FIG. 3 a is a flow chart representing the main steps, according to the invention, of a method of attempting to correct errors contained in a row i(1≦i≦n2) of the symbol table processed by the unit 107. The successive applications of this method to all the rows of the table conjointly form step 208 of the method described above with reference to FIG. 2.

At step 301, the algorithm A1 attempts to correct row i on the basis of the error syndromes taking into account, if appropriate, of the τ1 i positions erased from that row.

If, at step 302, it is found that algorithm A1 does not manage to correct that row, i.e. to propose a corresponding word forming part of the first component code, then row i is entirely erased at step 303.

If, on the other hand, at step 302, the algorithm A1 proposes a corresponding word forming part of the first component code, then, at step 304; the number t1 i of symbols in that row are counted that have been modified by the algorithm (and which were not located in erased positions), then the number (2t1 i1 i) is calculated and its value is compared with a predetermined number d*1.

If, at the issue of step 304, (2t1 i1 i) proves to be greater than d*1, then row i is entirely erased at the step 303 already mentioned.

If, on the other hand, (2t1 i1 i) proves to be less than or equal to d*1, then at step 305 the correction of the row i which has just been carried out by the algorithm A1 is accepted.

Similarly, FIG. 3 b is a flow chart representing the main steps, according to the invention, of a method of attempting to correct errors contained in a column j(1≦j≦n1) of the symbol table processed by the unit 107. The successive applications of this method to all the columns of the table conjointly form step 216 of the method described above with reference to FIG. 2.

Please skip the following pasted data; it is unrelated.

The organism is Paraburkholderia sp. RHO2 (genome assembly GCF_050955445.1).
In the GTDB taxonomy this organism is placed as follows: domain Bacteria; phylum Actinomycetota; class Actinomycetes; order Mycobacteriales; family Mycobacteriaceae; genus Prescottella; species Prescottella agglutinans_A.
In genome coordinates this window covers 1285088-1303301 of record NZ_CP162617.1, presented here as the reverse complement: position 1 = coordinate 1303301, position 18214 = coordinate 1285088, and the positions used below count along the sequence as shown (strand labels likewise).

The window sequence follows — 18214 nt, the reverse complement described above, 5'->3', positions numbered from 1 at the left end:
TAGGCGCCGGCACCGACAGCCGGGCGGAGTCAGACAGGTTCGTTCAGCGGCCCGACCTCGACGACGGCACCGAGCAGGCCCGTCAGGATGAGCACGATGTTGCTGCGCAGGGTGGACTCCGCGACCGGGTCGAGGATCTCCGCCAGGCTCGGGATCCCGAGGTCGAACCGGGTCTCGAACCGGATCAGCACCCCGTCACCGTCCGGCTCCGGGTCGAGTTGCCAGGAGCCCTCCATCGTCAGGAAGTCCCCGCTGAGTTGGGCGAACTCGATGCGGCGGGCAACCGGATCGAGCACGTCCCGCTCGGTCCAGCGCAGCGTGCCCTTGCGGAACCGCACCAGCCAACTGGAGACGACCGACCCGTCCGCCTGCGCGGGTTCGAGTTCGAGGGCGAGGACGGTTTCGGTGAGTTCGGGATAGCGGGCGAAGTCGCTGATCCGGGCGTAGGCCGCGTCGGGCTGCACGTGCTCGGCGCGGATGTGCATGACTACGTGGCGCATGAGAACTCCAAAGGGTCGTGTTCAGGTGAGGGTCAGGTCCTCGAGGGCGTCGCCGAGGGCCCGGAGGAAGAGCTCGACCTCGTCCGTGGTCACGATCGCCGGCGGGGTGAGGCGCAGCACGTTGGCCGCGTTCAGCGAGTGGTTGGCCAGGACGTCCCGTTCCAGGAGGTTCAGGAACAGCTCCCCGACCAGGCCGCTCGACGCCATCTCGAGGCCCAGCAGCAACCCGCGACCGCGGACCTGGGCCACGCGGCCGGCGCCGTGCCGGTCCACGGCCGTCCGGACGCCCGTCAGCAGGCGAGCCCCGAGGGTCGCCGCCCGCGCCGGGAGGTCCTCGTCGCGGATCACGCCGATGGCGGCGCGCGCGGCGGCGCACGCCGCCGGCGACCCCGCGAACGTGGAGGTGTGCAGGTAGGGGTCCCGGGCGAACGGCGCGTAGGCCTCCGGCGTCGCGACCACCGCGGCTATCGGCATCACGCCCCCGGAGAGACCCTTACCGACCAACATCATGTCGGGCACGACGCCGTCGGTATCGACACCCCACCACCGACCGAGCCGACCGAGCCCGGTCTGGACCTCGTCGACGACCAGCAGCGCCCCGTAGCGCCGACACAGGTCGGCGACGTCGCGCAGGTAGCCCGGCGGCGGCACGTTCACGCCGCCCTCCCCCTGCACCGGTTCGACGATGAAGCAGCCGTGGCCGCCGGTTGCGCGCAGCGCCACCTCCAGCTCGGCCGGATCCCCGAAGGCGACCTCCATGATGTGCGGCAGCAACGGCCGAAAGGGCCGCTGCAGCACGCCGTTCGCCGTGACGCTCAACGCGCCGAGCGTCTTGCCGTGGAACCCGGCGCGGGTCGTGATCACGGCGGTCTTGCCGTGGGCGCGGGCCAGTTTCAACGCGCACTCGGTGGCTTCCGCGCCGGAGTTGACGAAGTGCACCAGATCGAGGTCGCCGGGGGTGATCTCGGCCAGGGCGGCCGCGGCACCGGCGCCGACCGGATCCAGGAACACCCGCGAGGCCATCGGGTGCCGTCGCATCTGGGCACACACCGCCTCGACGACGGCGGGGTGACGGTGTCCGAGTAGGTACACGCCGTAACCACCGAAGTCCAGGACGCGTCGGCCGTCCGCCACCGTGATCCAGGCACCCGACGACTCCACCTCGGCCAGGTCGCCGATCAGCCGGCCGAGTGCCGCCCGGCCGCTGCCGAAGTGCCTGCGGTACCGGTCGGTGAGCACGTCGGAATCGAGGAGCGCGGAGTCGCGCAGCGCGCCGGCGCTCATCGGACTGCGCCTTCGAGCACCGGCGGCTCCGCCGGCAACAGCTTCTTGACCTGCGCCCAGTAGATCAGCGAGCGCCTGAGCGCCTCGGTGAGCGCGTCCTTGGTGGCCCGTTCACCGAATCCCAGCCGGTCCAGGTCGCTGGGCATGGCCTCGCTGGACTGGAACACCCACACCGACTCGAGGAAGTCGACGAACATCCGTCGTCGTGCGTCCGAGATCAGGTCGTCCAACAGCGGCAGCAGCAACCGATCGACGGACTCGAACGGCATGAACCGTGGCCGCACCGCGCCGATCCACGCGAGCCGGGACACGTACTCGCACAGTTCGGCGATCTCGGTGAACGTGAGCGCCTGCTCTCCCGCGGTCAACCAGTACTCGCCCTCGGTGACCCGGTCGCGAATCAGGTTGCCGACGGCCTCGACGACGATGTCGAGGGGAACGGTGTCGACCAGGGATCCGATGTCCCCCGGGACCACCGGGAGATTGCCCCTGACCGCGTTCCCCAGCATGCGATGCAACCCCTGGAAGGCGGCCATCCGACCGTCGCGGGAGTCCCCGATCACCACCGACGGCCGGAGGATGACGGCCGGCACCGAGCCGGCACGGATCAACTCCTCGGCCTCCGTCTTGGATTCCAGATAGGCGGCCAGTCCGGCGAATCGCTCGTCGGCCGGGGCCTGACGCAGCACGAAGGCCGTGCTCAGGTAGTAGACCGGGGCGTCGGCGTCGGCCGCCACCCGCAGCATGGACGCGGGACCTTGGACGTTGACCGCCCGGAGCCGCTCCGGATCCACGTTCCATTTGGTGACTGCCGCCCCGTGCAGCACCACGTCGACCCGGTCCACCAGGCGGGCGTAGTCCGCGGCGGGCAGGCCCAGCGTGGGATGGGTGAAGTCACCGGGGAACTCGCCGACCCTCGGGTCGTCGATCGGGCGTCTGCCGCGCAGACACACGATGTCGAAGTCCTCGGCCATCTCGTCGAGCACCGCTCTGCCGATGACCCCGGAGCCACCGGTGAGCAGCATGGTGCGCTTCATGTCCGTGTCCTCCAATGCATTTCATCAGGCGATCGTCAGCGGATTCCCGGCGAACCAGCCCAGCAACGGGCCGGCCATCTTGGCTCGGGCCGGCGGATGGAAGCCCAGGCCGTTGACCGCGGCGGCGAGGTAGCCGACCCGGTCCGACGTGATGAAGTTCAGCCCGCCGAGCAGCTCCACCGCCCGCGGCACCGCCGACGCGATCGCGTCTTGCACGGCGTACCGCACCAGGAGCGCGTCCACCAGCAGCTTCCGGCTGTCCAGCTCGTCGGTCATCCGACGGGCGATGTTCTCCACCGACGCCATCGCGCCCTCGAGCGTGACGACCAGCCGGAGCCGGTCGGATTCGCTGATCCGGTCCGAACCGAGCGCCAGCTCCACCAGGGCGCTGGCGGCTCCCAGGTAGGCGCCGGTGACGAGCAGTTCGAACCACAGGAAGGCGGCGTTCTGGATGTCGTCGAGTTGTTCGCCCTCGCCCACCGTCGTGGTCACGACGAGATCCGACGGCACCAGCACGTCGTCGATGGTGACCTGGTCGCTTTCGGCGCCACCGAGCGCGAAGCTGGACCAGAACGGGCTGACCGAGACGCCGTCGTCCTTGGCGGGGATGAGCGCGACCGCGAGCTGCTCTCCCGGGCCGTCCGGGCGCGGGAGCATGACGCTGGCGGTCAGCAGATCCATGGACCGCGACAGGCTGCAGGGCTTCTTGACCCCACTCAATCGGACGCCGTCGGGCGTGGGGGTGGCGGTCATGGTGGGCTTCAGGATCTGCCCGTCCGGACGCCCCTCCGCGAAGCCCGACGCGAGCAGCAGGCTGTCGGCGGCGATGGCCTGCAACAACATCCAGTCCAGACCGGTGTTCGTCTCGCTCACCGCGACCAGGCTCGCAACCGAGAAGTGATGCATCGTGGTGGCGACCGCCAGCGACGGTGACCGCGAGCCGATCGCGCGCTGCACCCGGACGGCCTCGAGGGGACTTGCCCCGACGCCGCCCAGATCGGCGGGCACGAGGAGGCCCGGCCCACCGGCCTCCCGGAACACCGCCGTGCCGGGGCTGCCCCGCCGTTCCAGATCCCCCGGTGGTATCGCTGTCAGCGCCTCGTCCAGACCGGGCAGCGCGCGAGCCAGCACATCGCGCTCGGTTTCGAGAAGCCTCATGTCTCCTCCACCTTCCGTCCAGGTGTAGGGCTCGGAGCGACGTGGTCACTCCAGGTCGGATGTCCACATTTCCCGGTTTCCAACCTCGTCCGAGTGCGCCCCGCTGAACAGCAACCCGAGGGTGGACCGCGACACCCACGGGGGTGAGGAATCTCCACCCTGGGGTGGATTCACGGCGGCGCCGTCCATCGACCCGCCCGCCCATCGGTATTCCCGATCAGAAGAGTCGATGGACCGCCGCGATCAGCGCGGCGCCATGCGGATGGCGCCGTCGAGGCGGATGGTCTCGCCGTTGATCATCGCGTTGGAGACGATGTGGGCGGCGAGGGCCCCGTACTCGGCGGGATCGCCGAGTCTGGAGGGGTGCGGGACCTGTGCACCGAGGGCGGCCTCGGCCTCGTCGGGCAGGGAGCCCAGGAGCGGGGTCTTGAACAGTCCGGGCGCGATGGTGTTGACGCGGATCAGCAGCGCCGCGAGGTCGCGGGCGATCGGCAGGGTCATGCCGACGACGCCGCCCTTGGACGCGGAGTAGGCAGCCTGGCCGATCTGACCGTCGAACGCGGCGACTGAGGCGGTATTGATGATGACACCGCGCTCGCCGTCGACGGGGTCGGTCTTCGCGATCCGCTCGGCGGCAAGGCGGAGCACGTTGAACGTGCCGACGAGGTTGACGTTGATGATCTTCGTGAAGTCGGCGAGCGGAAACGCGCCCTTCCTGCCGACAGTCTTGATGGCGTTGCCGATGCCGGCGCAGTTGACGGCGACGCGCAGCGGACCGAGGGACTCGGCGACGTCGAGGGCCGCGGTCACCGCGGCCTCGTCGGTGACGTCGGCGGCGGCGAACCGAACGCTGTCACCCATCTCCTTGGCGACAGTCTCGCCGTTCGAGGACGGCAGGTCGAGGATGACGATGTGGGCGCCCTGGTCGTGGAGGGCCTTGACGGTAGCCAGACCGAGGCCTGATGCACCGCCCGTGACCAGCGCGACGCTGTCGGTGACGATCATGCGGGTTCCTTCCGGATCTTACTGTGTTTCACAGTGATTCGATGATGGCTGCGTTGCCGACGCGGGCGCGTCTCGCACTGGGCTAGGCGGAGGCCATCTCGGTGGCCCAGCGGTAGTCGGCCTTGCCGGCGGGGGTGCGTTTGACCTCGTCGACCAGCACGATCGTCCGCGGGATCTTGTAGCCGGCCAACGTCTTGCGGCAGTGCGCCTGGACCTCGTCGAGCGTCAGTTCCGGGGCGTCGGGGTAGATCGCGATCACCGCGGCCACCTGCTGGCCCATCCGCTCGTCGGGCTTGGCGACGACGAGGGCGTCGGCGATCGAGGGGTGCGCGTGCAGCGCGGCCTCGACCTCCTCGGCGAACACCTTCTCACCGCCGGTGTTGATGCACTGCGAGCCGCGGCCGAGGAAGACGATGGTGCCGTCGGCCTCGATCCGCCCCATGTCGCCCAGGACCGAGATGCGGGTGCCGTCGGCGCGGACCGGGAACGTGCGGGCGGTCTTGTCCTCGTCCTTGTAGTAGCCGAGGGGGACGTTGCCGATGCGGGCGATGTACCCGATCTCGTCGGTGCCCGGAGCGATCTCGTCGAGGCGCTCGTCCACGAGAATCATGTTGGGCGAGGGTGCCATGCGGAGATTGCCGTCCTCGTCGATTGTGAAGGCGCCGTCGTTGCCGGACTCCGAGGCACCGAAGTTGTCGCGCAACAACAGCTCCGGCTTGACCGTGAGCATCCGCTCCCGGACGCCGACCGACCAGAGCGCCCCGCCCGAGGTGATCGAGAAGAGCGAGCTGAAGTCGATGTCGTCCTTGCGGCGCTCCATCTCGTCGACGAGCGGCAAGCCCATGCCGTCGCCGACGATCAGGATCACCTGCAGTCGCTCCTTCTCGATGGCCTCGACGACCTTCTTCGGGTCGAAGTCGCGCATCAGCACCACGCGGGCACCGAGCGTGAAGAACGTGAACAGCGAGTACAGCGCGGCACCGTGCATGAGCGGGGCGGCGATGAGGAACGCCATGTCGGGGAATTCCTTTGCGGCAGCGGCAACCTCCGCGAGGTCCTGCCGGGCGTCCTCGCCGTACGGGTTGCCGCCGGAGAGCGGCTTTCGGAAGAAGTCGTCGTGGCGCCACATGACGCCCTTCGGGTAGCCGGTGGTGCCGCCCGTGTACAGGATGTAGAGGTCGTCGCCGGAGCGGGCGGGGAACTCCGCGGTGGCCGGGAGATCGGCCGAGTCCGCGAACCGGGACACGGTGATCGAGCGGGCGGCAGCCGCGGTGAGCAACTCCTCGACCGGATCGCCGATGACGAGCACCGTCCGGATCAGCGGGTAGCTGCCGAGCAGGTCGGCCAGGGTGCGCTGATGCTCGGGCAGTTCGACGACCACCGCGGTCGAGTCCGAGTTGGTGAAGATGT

The steps 311 to 315 appearing in FIG. 3 b are entirely similar, respectively, to steps 301 to 305 of FIG. 3 a.

The method of error correction according to the invention will now be illustrated, with the aid of a digital example, and on the basis of FIGS. 4 a to 6 b. Note that this example does not necessarily constitute a preferred choice of parameters for the encoding or decoding. It is provided here to enable the person skilled in the art to understand more easily the operation of the method according to the invention.

Consider thus a product code whose component codes are algebraic geometric codes constructed on F16 on the basis of a maximal elliptic curve with 24 points (for example: y2+y=x3+x), of genus: g=1. The parameters (n,k) of these codes are respectively taken equal to:
n1=24, k1=20; n2=24, k2=18.

Furthermore, the “basic algorithm” is chosen for the two algorithms A1 and A2. Thus the respective solving capabilities are:
Δ1 =n 1 −k 1−2g=2, et Δ 2 =n 2 −k 2−2g=4.

Finally:
d* 11, and d* 22
are taken as reliability limits, such that A1 may, in a reliable manner, correct 1 error or determine the value of 2 erased positions, and such that A2 may, in a reliable manner, correct 2 errors, or correct 1 error and determine the value of 2 erased positions, or else determine the value of 4 erased positions.

In FIGS. 4 a to 6 b, the erroneous positions of the symbol table (i.e. the positions each containing a different symbol to the corresponding transmitted symbol) are represented by x's. FIG. 4 a represents the received word itself, in the form it issued from the demodulator 106. It can be seen that it suffers from a certain number of transmission errors, which affect rows 3, 6, 9, 10, 14 and 16.

FIG. 4 b shows the state of the symbol table after a first application of the algorithm A1. The simple errors of rows 10 and 16 have been corrected. It has not been possible to correct rows 6 and 9, which contained many errors, and the symbols they contained have been erased, which is represented by a grayed zone in that Figure and in the following Figures.